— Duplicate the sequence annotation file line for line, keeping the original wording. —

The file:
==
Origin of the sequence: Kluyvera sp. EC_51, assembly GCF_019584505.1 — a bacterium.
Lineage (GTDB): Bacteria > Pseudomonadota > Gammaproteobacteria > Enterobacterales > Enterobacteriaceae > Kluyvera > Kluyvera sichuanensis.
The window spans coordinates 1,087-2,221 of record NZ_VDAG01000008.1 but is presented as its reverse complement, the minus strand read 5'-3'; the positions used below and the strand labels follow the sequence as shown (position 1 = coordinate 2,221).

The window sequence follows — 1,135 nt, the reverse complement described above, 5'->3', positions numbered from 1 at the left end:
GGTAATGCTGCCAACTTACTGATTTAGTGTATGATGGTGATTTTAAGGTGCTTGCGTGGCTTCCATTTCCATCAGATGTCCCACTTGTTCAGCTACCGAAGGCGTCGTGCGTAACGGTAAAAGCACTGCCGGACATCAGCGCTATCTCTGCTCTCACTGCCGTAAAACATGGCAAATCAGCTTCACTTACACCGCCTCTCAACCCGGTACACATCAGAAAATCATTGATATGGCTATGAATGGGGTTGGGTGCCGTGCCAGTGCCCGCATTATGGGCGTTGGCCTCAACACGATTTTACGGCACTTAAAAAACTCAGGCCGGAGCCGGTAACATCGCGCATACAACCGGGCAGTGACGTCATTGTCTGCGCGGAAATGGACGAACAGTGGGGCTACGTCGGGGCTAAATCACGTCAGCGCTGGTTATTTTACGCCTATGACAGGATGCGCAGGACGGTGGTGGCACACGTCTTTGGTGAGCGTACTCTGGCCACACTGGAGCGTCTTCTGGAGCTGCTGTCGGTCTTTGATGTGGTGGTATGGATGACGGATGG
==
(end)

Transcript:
Origin of the sequence: Kluyvera sp. EC_51, assembly GCF_019584505.1 — a bacterium.
Lineage (GTDB): Bacteria > Pseudomonadota > Gammaproteobacteria > Enterobacterales > Enterobacteriaceae > Kluyvera > Kluyvera sichuanensis.
The window spans coordinates 1,087-2,221 of record NZ_VDAG01000008.1 but is presented as its reverse complement, the minus strand read 5'-3'; the positions used below and the strand labels follow the sequence as shown (position 1 = coordinate 2,221).

The window sequence follows — 1,135 nt, the reverse complement described above, 5'->3', positions numbered from 1 at the left end:
GGTAATGCTGCCAACTTACTGATTTAGTGTATGATGGTGATTTTAAGGTGCTTGCGTGGCTTCCATTTCCATCAGATGTCCCACTTGTTCAGCTACCGAAGGCGTCGTGCGTAACGGTAAAAGCACTGCCGGACATCAGCGCTATCTCTGCTCTCACTGCCGTAAAACATGGCAAATCAGCTTCACTTACACCGCCTCTCAACCCGGTACACATCAGAAAATCATTGATATGGCTATGAATGGGGTTGGGTGCCGTGCCAGTGCCCGCATTATGGGCGTTGGCCTCAACACGATTTTACGGCACTTAAAAAACTCAGGCCGGAGCCGGTAACATCGCGCATACAACCGGGCAGTGACGTCATTGTCTGCGCGGAAATGGACGAACAGTGGGGCTACGTCGGGGCTAAATCACGTCAGCGCTGGTTATTTTACGCCTATGACAGGATGCGCAGGACGGTGGTGGCACACGTCTTTGGTGAGCGTACTCTGGCCACACTGGAGCGTCTTCTGGAGCTGCTGTCGGTCTTTGATGTGGTGGTATGGATGACGGATGG